The lightning-speed fall of Patrick Brown has no particular lessons for similar cases, but it does raise questions about how to deal with allegations of sexual misconduct.
Twenty years after President Bill Clinton – with the essential assistance of his wife – steamrollered his victims with character assassination and legal maneuvering, the rules have changed. Now it is the alleged perpetrators who are complaining about being railroaded – not steamrollered, as that vehicle moves too slow – by a process that reaches a conclusion within days, if not hours.
Set aside, though, Patrick Brown and his friend, former MP Rick Dykstra. The latter, after being defeated in the 2015 federal election, was installed by Brown as president of the Progressive Conservative Party of Ontario.
Dykstra resigned days after Brown for also allegedly doing what Brown allegedly did. And it is those “allegedlys” that are giving some people pause. A few hours does not seem sufficient to arrive at a mature judgement about the facts, let alone the appropriate consequences of those facts.
But forget about Brown. He was not fired. In fact, he couldn’t be. He was accused, and among those who know him very well, who worked with him every day, not a single voice was raised in his defense.
A parliamentary caucus can express its unanimous lack of confidence in its leader anytime it wishes. It’s up to the leader to decide whether he wants to stay and fight against his staff and his caucus. Yes, it was unseemly that the caucus was so eager to bury him before dawn’s early light, but then so much about Brown’s leadership was unseemly. What was catastrophic for Brown was not so much that two women came forward with accusations, but that nobody – man, woman or child, save for his own sister – offered a peep in his defense.
Other cases are more complex. An accusation is made, a revelation comes to light, and an employer is required to make a decision. Sometimes the employer has received the accusation directly, and so has some information upon which to make a judgement. Other times the report is in the media, and the employer does not even know who is making the accusation, let alone have the capacity to make a judgment about its credibility.
Is this fair? No, it’s not. But it’s not going to be, because it can’t be.
Criminal charges are straigthtforward. Police and prosecutors – though they can abuse their power too – make a determination to lay charges based on some credible testimony and evidence. The employer can then put the employee on leave while the matters make their way through the courts.
If the court determines guilt, the employer terminates the employment. If the court returns a not guilty verdict, then the employer can review the evidence in the public record. Given that employers do not – nor should they – employ the criminal standard of proof beyond a reasonable doubt, they might still proceed with disciplinary action or termination based on evidence at trial.
But very few sexual misconduct cases ever go to criminal, or even civil, court. If the alleged actions were a crime, it might be that the evidence at hand is insufficient for the criminal standard. Sometimes the alleged actions are not a crime for which the Crown would normally bring charges.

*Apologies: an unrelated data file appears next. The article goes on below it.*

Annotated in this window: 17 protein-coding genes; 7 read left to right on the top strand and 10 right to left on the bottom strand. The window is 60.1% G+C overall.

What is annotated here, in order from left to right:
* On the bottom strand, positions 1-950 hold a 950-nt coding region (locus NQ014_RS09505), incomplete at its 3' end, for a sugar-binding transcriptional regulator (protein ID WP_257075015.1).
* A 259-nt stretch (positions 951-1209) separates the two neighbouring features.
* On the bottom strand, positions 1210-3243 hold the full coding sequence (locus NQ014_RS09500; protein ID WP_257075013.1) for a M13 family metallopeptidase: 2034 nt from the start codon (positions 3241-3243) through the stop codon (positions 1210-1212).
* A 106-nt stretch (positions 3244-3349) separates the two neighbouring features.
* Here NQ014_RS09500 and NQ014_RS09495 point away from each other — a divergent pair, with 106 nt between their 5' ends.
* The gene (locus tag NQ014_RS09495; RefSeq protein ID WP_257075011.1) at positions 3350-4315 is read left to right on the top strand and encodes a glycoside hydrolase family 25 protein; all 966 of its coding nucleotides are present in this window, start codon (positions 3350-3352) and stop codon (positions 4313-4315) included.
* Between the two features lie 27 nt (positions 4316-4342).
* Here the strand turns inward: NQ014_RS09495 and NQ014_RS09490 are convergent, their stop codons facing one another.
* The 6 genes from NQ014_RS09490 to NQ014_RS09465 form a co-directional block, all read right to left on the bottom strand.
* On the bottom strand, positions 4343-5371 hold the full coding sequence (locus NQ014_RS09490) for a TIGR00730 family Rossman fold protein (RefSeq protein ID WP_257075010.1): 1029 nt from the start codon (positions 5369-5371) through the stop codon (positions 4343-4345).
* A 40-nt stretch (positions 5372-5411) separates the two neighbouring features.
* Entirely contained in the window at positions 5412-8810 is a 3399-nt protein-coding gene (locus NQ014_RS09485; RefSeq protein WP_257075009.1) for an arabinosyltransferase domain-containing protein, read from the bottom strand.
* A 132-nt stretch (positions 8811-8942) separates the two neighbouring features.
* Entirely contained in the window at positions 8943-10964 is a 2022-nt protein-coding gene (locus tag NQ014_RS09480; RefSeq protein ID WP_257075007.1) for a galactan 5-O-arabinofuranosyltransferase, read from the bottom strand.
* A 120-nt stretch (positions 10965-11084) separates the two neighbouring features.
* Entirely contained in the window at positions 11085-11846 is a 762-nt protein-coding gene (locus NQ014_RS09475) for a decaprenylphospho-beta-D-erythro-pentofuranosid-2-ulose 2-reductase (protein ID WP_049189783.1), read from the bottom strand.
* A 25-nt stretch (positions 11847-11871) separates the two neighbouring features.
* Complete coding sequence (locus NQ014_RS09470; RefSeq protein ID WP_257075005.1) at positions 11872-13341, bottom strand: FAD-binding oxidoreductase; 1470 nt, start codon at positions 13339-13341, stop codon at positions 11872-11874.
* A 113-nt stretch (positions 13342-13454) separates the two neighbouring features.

The behavior might be sinful, beastly, exploitative, professionally prohibited or simply gross. It might contravene labour regulations, or codes of conduct – professional, academic or otherwise. But it might not be criminal.
That leaves the employer, or professional association, or political party, or entertainment studio, or nonprofit association, or hockey team, or church, in the position of having to evaluate the credibility of the accusation, conduct an investigation and render a judgement. Most of them simply do not have the resources to do that adequately, so they cut ties to err on the side of caution.
If the media airs the accusation, but the accusers are not revealed, the employer is in a most difficult position. There might be serious wrongdoing, but there is no capacity to investigate it.
Before the media is given a convenient thrashing, it should be remembered that that standard for journalists is not to establish the truth beyond doubt, but to report what people are saying, and how they are saying it.
For example, a delusional crackpot could show up outside convocation hall and claim that the university chancellor is molesting undergraduates in the dormitories. A responsible journalist could certainly report that story, namely that a delusional crackpot was making such claims. It would be a true story. The journalist might not choose to report at all, judging that delusional crackpots are not of great interest to his readers. On the other hand, it might well be that the crackpot attracted a small crowd and it was the most newsworthy thing that day on a sleepy campus.
But the relevant cases are not about delusional crackpots. When a journalist reports that a source is making accusations for which there appears to be some corroborating evidence, that is all that he is reporting. It is not required that it be proven true, or even that the reporter believes it to be true to pass journalistic muster. Journalists are more in the evidence-presenting business than the judgement-rendering business. A certain cable news network used to boast about that: We report. You decide.